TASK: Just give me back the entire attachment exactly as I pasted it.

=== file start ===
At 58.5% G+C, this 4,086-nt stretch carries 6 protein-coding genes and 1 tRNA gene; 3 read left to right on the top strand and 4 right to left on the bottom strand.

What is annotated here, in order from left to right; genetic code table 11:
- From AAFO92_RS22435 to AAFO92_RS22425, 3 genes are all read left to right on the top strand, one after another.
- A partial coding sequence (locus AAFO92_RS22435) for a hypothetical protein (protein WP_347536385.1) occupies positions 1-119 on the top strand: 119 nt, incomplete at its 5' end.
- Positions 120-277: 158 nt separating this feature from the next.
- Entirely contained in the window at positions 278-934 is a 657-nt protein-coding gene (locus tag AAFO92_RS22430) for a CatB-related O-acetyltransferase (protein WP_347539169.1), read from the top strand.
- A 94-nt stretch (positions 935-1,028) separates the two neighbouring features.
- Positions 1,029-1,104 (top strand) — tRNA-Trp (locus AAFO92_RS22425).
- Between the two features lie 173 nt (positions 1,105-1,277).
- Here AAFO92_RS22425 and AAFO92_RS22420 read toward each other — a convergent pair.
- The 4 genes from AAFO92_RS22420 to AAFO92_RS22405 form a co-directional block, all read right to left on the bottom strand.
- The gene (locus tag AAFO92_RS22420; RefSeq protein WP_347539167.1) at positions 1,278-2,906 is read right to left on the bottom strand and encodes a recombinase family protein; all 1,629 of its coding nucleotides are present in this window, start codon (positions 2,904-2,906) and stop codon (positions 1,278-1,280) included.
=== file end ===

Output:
At 58.5% G+C, this 4,086-nt stretch carries 6 protein-coding genes and 1 tRNA gene; 3 read left to right on the top strand and 4 right to left on the bottom strand.

What is annotated here, in order from left to right; genetic code table 11:
- From AAFO92_RS22435 to AAFO92_RS22425, 3 genes are all read left to right on the top strand, one after another.
- A partial coding sequence (locus AAFO92_RS22435) for a hypothetical protein (protein WP_347536385.1) occupies positions 1-119 on the top strand: 119 nt, incomplete at its 5' end.
- Positions 120-277: 158 nt separating this feature from the next.
- Entirely contained in the window at positions 278-934 is a 657-nt protein-coding gene (locus tag AAFO92_RS22430) for a CatB-related O-acetyltransferase (protein WP_347539169.1), read from the top strand.
- A 94-nt stretch (positions 935-1,028) separates the two neighbouring features.
- Positions 1,029-1,104 (top strand) — tRNA-Trp (locus AAFO92_RS22425).
- Between the two features lie 173 nt (positions 1,105-1,277).
- Here AAFO92_RS22425 and AAFO92_RS22420 read toward each other — a convergent pair.
- The 4 genes from AAFO92_RS22420 to AAFO92_RS22405 form a co-directional block, all read right to left on the bottom strand.
- The gene (locus tag AAFO92_RS22420; RefSeq protein WP_347539167.1) at positions 1,278-2,906 is read right to left on the bottom strand and encodes a recombinase family protein; all 1,629 of its coding nucleotides are present in this window, start codon (positions 2,904-2,906) and stop codon (positions 1,278-1,280) included.